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Top 5 Ways to Improve Your Real Estate Direct Mail Marketing Strategy
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Dotloop Beginner Agent Training
Multiple dates Whether you just got started with dotloop or need a refresher, our basic training will help you navigate your account and efficiently close deals. Account overview How to create a transaction How to edit, share and eSign documents How to create tasks How to submit for review Register now! Other versions of this training: in Spanish, for California agents.
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Running Out of Space? A Dropbox Primer: What Every Agent Needs to Know
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Remember Single Tasking? Probably Not!
The mobile technology revolution has completely eliminated the single tasking we remember from many of our pre-Palm and pre-Blackberry days. I never want to go back to that time, but rather adjust our life — and more importantly — our brain. Before I get into single tasking, here are facts from people much smarter than me. (Don't believe me? Google it!) Multitasking decreases your productivity by 40%, lowers your IQ by 17% and shrinks your brain by reducing density in area that controls cognitive and emotional control. Please re-read this section and think about yourself. I did while writing this — scary, huh? 7 Actions You Can Take Right Now So what is our plan to keep our brain from shrinking, be dumber and raise our productivity? I personally practice single tasking in spurts, and will share how in my next article. In the meantime, try these actionable steps: Acknowledge the fact multitasking is a bad thing, and decide it's time to take your life back. Teach yourself one task at a time. Try to stop daydreaming or letting your thoughts wander from the task at hand. Find a work environment free of distractions (we will discuss this point in a later article). Once in a while give. your brain a break. Find a place to reflect on your thoughts. Quickly learn to say No when folks push you to do something that gobbles up your time. Involve family and co-workers to help you stay on task. I know most of you are REALTORS® and will quickly argue multitasking is part of doing business. I will partially agree — but let's find a way to turn it off and on as needed to be successful. Personal note: After I finished writing this article and before I did my proofread, I checked my computer and phone. I answered three emails, responded to two text messages, and read a few news and weather alerts. Oh, I need help, too! Dick Betts is a national speaker, trainer and consultant. Learn more at www.DickBetts.com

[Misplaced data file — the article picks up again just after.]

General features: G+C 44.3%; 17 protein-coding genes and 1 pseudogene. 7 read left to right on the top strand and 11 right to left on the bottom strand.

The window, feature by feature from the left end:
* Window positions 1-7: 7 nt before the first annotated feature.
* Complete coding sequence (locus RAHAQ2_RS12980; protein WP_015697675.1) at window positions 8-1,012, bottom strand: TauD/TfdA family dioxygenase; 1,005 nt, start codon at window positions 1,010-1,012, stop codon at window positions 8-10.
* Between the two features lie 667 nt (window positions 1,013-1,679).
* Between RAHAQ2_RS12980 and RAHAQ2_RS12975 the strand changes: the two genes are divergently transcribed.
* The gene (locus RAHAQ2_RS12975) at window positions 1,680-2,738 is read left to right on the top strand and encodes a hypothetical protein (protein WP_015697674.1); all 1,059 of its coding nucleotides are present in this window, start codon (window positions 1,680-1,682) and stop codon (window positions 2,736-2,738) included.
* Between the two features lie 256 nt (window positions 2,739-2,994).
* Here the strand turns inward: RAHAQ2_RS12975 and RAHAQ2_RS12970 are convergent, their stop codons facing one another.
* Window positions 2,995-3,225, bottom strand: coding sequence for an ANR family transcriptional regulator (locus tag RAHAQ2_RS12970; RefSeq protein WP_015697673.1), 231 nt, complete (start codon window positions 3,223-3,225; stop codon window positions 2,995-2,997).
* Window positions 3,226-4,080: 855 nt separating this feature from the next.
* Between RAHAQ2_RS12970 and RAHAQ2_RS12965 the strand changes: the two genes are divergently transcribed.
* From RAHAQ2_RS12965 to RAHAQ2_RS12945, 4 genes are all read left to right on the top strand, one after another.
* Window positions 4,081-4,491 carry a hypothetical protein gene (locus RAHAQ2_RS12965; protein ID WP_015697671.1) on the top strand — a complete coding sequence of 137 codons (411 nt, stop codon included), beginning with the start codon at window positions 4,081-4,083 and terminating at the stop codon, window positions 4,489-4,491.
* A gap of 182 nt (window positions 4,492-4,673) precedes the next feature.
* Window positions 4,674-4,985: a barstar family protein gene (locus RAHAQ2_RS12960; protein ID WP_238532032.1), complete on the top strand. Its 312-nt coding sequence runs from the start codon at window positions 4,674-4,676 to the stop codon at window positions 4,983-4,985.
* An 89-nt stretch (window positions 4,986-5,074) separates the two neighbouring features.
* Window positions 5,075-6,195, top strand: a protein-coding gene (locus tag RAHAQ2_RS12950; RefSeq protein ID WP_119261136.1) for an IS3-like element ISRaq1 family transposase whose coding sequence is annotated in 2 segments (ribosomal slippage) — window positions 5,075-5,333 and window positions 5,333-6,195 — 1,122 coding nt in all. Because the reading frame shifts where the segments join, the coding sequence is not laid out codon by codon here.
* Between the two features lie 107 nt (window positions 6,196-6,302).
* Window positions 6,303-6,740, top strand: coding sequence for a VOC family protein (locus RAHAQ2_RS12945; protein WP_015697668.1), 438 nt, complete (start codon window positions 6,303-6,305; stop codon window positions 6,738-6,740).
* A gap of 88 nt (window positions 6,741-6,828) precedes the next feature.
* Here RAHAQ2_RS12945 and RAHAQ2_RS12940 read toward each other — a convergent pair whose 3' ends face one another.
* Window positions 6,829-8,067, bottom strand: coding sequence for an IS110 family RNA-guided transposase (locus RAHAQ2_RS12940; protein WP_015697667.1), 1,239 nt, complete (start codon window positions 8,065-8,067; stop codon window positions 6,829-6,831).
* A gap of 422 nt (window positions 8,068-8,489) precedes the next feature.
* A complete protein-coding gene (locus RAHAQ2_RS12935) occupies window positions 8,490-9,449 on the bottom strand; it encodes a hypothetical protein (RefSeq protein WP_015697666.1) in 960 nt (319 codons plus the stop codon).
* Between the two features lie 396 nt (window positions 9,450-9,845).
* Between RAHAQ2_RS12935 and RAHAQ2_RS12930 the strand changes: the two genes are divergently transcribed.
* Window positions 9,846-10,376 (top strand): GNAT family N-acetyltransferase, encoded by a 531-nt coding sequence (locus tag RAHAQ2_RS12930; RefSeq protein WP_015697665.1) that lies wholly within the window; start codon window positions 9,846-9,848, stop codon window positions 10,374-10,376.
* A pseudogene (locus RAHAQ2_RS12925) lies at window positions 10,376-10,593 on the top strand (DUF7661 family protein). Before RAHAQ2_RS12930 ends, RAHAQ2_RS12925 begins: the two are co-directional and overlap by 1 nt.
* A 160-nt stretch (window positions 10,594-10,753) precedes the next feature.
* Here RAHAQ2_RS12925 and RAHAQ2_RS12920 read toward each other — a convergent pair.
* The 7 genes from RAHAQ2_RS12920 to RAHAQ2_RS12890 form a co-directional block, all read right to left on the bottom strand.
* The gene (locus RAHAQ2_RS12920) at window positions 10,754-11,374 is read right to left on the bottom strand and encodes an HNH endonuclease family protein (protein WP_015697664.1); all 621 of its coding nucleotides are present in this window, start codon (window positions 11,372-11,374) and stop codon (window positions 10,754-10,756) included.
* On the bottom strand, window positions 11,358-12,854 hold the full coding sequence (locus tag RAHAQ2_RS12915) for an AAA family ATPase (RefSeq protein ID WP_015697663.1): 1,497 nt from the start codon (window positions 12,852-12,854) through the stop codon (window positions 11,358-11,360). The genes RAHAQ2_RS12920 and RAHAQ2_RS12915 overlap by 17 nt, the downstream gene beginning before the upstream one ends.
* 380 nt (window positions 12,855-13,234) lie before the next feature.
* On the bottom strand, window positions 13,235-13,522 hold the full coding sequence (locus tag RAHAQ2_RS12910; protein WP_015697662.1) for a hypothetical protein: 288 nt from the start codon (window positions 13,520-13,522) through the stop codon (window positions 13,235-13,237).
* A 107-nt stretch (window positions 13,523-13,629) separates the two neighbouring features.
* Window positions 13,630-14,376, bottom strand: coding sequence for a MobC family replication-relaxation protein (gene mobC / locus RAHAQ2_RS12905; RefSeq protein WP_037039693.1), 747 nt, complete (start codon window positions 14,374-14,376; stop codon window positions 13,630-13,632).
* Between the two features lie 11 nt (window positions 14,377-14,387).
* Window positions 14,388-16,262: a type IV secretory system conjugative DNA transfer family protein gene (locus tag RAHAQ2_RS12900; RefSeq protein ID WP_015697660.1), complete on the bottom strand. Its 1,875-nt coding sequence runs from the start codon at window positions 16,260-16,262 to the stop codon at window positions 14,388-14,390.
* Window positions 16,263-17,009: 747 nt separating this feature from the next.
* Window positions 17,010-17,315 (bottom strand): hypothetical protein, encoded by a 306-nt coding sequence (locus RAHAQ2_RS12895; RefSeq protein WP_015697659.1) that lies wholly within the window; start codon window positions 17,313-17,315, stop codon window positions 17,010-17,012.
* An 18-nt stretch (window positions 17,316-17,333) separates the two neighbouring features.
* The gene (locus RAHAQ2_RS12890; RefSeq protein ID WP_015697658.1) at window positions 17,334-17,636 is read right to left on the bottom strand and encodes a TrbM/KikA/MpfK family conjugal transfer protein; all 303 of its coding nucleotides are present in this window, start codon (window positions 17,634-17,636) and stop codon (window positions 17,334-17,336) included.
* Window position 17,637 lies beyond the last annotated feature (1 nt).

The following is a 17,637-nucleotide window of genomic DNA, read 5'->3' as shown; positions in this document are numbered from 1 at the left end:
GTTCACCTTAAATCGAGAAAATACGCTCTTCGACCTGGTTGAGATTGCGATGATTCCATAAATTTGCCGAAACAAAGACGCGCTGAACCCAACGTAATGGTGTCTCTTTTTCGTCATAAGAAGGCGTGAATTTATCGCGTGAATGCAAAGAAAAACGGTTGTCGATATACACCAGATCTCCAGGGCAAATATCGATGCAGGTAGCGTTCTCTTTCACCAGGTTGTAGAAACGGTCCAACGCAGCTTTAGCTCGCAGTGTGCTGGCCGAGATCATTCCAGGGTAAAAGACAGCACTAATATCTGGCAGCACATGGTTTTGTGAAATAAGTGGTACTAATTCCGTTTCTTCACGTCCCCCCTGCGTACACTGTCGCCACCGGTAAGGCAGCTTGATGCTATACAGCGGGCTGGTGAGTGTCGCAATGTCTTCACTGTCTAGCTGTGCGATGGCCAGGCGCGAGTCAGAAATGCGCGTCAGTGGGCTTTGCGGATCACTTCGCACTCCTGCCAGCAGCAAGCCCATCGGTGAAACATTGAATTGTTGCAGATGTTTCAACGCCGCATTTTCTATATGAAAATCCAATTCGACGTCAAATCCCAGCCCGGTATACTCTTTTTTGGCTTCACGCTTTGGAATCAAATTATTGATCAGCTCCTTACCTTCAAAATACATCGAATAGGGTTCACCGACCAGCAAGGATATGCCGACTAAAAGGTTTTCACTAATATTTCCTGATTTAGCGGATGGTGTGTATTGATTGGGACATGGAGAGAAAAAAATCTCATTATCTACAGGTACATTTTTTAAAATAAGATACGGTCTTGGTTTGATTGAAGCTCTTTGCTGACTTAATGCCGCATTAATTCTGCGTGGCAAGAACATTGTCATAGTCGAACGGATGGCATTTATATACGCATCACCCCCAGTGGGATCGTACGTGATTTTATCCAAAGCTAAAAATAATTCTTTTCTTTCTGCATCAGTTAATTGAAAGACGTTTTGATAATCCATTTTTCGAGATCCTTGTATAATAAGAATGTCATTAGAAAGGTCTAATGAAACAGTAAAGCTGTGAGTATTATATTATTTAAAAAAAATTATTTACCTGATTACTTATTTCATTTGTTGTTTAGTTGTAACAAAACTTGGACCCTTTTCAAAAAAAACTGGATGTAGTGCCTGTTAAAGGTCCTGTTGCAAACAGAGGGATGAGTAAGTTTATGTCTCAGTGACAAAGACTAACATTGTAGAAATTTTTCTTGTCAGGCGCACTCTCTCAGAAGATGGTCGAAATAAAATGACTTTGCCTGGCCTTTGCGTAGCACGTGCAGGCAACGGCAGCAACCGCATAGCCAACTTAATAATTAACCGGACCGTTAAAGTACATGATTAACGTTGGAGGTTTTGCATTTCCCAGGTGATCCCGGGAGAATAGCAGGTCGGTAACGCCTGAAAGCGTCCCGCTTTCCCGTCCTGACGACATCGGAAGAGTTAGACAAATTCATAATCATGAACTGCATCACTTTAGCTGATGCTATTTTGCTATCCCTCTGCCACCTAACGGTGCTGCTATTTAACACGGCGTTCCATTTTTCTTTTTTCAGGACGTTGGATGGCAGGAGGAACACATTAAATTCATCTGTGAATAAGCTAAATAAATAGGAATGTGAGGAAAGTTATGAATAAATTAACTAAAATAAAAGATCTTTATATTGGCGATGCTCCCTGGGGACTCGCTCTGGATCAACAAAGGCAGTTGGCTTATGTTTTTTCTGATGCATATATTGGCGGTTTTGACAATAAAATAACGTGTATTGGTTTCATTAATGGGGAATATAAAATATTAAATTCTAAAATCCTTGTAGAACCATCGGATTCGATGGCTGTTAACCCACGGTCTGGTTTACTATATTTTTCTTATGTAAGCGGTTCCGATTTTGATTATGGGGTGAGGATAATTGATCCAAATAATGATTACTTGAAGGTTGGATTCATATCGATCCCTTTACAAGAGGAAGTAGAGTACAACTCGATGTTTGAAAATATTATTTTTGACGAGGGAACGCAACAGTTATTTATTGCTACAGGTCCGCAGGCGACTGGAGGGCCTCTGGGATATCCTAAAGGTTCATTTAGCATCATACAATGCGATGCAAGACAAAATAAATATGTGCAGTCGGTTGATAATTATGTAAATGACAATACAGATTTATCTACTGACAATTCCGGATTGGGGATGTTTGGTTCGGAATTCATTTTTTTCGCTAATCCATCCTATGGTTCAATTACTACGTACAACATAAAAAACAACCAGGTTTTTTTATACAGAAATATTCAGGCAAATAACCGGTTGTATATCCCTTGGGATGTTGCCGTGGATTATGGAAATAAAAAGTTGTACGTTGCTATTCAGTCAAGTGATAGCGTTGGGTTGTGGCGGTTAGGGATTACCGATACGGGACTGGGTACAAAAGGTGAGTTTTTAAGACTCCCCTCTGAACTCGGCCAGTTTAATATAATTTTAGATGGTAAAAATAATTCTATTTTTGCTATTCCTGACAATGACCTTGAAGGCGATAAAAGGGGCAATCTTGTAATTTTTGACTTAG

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The Blueprint to Generate More Seller Leads
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Friday Freebie: 2023 Real Estate Lead Generation Plan